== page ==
How to Create Powerful Systems That Grow Your Business

We recently surveyed all of you — our list of Business for Unicorns subscribers — and nearly 100 of you replied. Thank you so much! Y’all are the friggin’ best!

Overwhelmingly this was the #1 questioned asked:

How do I create systems to help my business grow and run more effectively?

Mark and I have decided to tackle this question head-on in 2017 to help all of your kick some serious ass. In fact, we are currently working on a digital platform that will give you access to many of MFF’s done-for-you systems. WHAT!? That’s crazy.

Yup, we’re going to be spilling all the beans by giving you the exact systems we use at MFF for sales, marketing, customer service, training, and more! Pretty exciting, right? Keep your eyes peeled for more details about that product launch shortly.

Today, I want to dive right into this topic by giving you the tools you need to start creating your own highly effective business systems.

It makes perfect sense that so many of you asked about this topic. Building robust, reliable, and effective systems to run your business is f*cking crucial to your success. Whether you are a team of one or have many employees, the quality of your services directly correlates to the quality of the systems that drive them.

Creating systems is a keystone skill-set for every business owner to develop.

First things first, let’s make sure we’re on the same page about what a “business system” is and what it is not. Here’s my definition: A business system is a process or combination of processes that work together to achieve efficient, consistent, and measurable outcomes.

It’s not a sexy definition, but that’s what it is.

Notice that a business system isn’t a single task, policy, or procedure. A business system is often composed of multiple tasks, policies, and procedures. A car engine is a great great example of a system. It is comprised of multiple processes that are dedicated to specific functions. The best engines in the world are those that are efficient, work consistently, and produce measurable results. (Did I just use a car metaphor?! Mark this day on your calendar friends. It’s likely to never happen again.)

Debbie Downer alert! Before we continue I have to share a quick, crappy disclaimer.

Building effective systems for your business requires time-consuming, sometimes complicated, imperfect action. It’s hard. It’s messy. You’re not always going to get it right, and it requires constant innovation.

That’s the bad news about building business systems. Don’t stress my friend. There is good news too.

Building quality business systems can also save you time, build team unity, increase your profit, and so much more. When you really nail it, a robust system has the ability to grow your business like nothing else can. A good system “automates” essential business activities so you can focus your energy on high-impact priorities that bring you the best results.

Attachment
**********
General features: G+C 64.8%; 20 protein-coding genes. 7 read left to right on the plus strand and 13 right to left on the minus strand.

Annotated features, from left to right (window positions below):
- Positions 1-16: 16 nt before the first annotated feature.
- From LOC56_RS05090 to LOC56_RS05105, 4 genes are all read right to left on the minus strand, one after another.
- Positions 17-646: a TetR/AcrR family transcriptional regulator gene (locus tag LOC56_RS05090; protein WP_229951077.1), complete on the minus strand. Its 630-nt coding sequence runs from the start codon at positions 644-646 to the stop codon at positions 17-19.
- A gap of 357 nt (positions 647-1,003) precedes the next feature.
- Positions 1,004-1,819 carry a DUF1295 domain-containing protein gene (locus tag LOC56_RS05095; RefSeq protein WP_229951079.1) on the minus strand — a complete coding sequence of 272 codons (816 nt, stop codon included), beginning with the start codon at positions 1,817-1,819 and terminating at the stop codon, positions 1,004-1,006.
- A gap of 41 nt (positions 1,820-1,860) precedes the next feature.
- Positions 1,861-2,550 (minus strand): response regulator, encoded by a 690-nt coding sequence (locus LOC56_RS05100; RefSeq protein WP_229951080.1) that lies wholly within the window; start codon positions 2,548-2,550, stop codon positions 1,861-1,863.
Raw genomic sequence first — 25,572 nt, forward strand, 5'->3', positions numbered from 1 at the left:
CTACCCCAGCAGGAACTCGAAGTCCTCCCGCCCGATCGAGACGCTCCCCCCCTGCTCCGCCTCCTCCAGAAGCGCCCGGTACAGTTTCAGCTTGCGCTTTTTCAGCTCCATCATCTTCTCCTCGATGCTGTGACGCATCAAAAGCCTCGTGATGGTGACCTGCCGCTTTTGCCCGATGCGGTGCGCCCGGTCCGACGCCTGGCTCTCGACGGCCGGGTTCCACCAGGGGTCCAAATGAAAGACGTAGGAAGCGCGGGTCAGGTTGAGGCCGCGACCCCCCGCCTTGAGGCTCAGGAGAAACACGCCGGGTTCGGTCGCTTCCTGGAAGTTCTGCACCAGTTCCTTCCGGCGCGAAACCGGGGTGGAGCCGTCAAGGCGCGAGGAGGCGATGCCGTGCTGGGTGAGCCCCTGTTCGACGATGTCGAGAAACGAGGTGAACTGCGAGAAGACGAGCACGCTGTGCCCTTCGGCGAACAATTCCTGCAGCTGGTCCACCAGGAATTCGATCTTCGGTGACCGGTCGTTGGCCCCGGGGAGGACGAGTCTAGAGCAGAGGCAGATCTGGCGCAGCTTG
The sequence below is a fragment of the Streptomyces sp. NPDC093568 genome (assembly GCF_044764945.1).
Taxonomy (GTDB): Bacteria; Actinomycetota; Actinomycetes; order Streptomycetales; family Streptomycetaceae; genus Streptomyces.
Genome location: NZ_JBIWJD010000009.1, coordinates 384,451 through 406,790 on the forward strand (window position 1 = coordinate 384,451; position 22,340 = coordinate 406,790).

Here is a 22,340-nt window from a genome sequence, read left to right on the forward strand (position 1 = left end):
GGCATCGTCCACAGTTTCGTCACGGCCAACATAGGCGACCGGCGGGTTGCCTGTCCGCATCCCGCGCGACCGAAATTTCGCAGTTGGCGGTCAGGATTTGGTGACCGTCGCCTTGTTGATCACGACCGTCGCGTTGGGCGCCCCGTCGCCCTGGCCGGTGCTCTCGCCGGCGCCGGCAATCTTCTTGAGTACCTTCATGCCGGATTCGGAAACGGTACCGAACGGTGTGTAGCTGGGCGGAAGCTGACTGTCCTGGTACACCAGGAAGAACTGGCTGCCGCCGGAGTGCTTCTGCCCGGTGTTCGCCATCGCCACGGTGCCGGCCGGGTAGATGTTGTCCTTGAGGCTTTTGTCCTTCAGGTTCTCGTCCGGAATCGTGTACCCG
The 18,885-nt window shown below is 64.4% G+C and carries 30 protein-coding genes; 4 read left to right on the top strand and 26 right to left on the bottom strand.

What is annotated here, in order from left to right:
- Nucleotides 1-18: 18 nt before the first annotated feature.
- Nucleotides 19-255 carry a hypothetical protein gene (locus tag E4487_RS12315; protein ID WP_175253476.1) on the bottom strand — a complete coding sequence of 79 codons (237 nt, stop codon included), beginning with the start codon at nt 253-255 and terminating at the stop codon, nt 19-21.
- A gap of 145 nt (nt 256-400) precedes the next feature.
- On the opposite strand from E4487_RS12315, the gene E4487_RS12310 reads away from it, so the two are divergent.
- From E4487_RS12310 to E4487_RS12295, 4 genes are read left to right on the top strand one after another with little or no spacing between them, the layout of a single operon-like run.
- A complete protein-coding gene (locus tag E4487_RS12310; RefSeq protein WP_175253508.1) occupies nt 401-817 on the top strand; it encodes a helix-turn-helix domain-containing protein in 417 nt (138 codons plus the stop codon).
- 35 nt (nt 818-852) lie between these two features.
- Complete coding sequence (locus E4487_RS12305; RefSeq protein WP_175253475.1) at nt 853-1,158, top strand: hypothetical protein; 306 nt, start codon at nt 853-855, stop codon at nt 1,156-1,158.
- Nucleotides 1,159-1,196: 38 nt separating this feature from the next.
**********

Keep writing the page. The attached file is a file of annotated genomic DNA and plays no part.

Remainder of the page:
So, how do you do it?

How do you turn the most frustrating and complex areas of your business into an effective system?

I’ve outlined six key stages of the method we use at MFF for building systems.

These stages can happen quickly, but more often than not they require weeks and months, not days, to do well. So be patient. Complex issues don’t get ironed out over night. As the famous restaurant mogul Danny Meyer would say, this kind of change requires leaders to give constant, gentle pressure.

Along the way I will also share a real life example of how we created a powerful system at MFF using this method. At each stage, I’ll reveal the relevant portion of the story so you can see how this process has played out for us step by step.

Let’s dive in.

 

Stage 1: Define your current reality.

Like most journeys, the first step is to define where you currently are on the map.

Take a moment with your team to fully diagnose one area of your business that is currently not working for you. Brainstorm (in writing) all the ways your current way of functioning in this area is working for you and all the ways it sucks. Don’t think about solutions yet, just brain dump all the information you have about what is currently happening in this area of the business.

Sometimes this phase can go very quickly because you don’t have a current system. If that’s the case, then what you are diagnosing is your current need. How are you managing without a system for this business function and what’s the cost of not having one?

Other times you are trying to pivot from an existing system that isn’t working for you. You might need to ask other team members for input about the current way of doing things, or survey your clients, or do some extra observations. The goal is to lay it all out on the table. The good, the bad, and the ugly.

Honestly, this can be a cathartic experience. Vent. Share all your frustrations. Not only will you feel better, but it will help you and your team start to rally and unite around fixing the issue.

Our Story

I promised to give you a real-life example, so here is how Mark and I defined a very challenging problem and how it turned into a powerful, game-changing system.

It was the end of 2015. Mark and I would often find ourselves spending the bulk of our days trying to manage a never-ending avalanche of feedback and ideas from both Ninjas (clients) and our team. Any given day could be filled with dozens of feedback points, both positive and negative: a Ninja was upset about a change that was made to the schedule, a team member was late showing up for work, a Ninja told someone that hey just had the best training session of their life, a team member was frustrated that sound system wasn’t working properly… the list could go on and on.

So we sat down and tried to do Stage 1, further defining our reality. We realized that not only were we getting a huge variety of different types of feedback throughout the day, but each piece of feedback was delivered in a different way. One thing I would learn about by email, the next item someone would tell me casually in the hallway, the other I’d read about on a Facebook post. Jiminy crickets!! How the heck is a person suppose to keep up with all of this?!

It was tough enough to keep track of the information, let alone digest it in a way that would lead to taking meaningful steps to celebrate the good stuff and fix the broken stuff. We were wasting tons of time and not effectively leveraging the feedback to improve.